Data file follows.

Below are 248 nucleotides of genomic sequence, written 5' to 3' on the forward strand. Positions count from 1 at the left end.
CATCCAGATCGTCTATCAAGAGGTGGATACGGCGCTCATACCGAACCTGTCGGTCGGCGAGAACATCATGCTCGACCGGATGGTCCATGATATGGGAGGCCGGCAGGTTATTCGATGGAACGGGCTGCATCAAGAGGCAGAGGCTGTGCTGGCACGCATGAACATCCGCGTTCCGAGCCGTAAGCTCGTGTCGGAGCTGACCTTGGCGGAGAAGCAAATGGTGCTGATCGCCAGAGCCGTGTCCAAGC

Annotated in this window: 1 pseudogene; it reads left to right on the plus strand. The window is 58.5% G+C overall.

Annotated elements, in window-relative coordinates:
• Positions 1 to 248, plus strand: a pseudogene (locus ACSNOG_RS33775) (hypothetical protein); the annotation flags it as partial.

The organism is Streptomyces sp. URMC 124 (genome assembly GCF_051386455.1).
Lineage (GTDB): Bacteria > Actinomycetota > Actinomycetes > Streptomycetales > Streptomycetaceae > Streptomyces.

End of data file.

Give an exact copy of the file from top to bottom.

Below are 248 nucleotides of genomic sequence, written 5' to 3' on the forward strand. Positions count from 1 at the left end.
CATCCAGATCGTCTATCAAGAGGTGGATACGGCGCTCATACCGAACCTGTCGGTCGGCGAGAACATCATGCTCGACCGGATGGTCCATGATATGGGAGGCCGGCAGGTTATTCGATGGAACGGGCTGCATCAAGAGGCAGAGGCTGTGCTGGCACGCATGAACATCCGCGTTCCGAGCCGTAAGCTCGTGTCGGAGCTGACCTTGGCGGAGAAGCAAATGGTGCTGATCGCCAGAGCCGTGTCCAAGC

Annotated in this window: 1 pseudogene; it reads left to right on the plus strand. The window is 58.5% G+C overall.

Annotated elements, in window-relative coordinates:
• Positions 1 to 248, plus strand: a pseudogene (locus ACSNOG_RS33775) (hypothetical protein); the annotation flags it as partial.

The organism is Streptomyces sp. URMC 124 (genome assembly GCF_051386455.1).
Lineage (GTDB): Bacteria > Actinomycetota > Actinomycetes > Streptomycetales > Streptomycetaceae > Streptomyces.